But I was not celebrating independence today. Woke up at 11 AM(11:30 PM in India, half an hour to the Midnight of that dawned…) and realized that the software companies in India had finished celebrating our Independence on the 14th as it was a working day. Then I got dressed and with a few friends, went out to Wal-Mart, apparently the most famous and amazingly cheap store of the US. The concept of Wal-Mart is inspiring but it’s fodder for another blog post, so, later…
The Bill was about $78 for three people(reason- we had a girl in our midst!).
While returning, we boarded a bus from outside Wal-Mart and told the driver to take us to the closest Bus Station. When we had settled, the driver started the bus and without turning, softly said to us three Indians- Happy Independence Day.
I looked at the driver. He was an American. He was educated. He was an educated enough American to know that three Indians had boarded his bus. He did not assume that we were Pakistanis. He knew for sure that we were Indians. I know this as he said that Pakistan had gained independence a day before us and all he had noticed was that we were speaking in Hindi.
So here I was, sitting in the heart of the US of A with two Indian friends and getting wished by an American on a date which is of grave consequence for every Indian and which we had completely forgotten about. For a second, it was a haze. Was this true? Was this happening? Really? Wow.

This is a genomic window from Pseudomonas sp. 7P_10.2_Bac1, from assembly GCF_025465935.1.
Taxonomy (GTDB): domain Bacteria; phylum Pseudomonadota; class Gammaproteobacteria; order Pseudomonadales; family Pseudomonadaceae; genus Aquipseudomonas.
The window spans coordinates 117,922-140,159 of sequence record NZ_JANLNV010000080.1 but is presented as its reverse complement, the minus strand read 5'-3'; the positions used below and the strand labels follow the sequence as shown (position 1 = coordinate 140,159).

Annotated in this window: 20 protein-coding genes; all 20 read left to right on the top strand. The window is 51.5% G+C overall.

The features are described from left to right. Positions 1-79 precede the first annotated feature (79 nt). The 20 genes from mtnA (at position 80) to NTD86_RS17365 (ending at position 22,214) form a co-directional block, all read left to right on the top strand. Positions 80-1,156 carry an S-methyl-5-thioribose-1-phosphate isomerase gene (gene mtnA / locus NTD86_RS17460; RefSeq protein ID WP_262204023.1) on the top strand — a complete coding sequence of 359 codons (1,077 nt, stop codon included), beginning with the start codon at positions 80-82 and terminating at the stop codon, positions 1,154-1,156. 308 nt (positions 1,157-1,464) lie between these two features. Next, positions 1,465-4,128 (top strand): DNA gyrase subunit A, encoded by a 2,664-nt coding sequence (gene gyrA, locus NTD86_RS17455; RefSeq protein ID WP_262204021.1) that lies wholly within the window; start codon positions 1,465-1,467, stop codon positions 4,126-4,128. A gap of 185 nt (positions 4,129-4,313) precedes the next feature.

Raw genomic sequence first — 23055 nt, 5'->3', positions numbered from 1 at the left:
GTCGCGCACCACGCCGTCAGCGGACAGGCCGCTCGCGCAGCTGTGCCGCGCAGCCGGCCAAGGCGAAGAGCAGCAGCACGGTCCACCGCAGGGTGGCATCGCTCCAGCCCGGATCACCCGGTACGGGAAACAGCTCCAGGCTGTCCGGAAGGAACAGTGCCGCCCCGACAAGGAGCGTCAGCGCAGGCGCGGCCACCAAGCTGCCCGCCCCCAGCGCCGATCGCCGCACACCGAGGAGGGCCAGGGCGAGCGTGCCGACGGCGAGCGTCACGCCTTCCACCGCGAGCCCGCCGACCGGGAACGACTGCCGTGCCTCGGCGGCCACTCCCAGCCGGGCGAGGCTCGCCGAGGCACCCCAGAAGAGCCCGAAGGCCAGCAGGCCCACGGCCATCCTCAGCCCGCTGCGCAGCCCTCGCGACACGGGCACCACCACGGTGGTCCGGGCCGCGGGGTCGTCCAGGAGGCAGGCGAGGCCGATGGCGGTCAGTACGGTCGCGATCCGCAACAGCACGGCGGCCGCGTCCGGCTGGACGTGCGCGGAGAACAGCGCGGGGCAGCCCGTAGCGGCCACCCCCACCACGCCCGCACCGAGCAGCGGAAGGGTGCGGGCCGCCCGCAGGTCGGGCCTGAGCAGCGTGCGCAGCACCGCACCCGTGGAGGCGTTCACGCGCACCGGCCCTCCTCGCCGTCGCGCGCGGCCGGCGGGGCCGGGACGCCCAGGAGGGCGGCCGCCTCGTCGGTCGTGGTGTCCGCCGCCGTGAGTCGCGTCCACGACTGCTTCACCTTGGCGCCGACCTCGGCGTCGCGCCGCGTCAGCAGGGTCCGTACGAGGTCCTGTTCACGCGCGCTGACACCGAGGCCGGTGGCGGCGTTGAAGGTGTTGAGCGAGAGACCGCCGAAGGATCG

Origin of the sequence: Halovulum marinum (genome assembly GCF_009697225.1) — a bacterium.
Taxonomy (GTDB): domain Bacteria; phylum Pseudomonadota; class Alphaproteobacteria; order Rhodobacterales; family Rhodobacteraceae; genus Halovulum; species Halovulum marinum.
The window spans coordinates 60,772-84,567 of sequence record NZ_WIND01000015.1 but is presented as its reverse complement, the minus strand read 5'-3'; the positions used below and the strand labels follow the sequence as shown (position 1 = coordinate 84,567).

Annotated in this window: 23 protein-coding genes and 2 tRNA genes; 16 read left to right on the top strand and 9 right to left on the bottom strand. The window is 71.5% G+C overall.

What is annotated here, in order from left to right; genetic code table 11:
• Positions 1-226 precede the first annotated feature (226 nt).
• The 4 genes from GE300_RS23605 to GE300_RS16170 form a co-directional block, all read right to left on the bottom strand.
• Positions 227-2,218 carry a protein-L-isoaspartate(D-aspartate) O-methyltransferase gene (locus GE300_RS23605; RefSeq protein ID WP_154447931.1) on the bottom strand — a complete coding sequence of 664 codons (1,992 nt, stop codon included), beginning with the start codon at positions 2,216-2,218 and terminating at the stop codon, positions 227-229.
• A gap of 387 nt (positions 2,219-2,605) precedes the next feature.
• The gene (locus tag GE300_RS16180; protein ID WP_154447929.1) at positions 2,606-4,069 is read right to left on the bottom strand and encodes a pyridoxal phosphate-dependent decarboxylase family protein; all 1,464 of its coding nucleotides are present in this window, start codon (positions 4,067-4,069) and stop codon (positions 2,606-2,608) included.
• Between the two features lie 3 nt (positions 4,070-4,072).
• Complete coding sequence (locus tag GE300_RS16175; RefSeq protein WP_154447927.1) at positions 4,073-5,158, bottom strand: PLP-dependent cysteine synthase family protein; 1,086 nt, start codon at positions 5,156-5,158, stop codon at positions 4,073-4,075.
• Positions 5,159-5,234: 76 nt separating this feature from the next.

I looked at my friends. They were as amazed as I was. This was weird beyond a great degree. I talked to the driver a bit more. He knew a bit about India but a lot more than one would expect him to know. He knew we had a bit of a tiff with the Chinese. He knew we had a nuclear bomb, though not the year when we got it. That was a piece of fact even I didn’t remember! He even had a stereotypical view about some clans in India. I was glad to clarify that India has never been a nation of Attackers but instead defenders. We only retaliated in case there was a threat against us. He was glad to have to talked to me. I was still in shock when our destination came.
I got down. The air was fresh, the wind was a light breeze and caressed my face with a loving touch. The sky was a deep blue color with the clouds playing with the setting sun. This was a foreign nation. Back in my country, people we getting up and wishing each other a Happy Independence Day. I looked at my friends and wished them a Happy Independence Day, with a twist.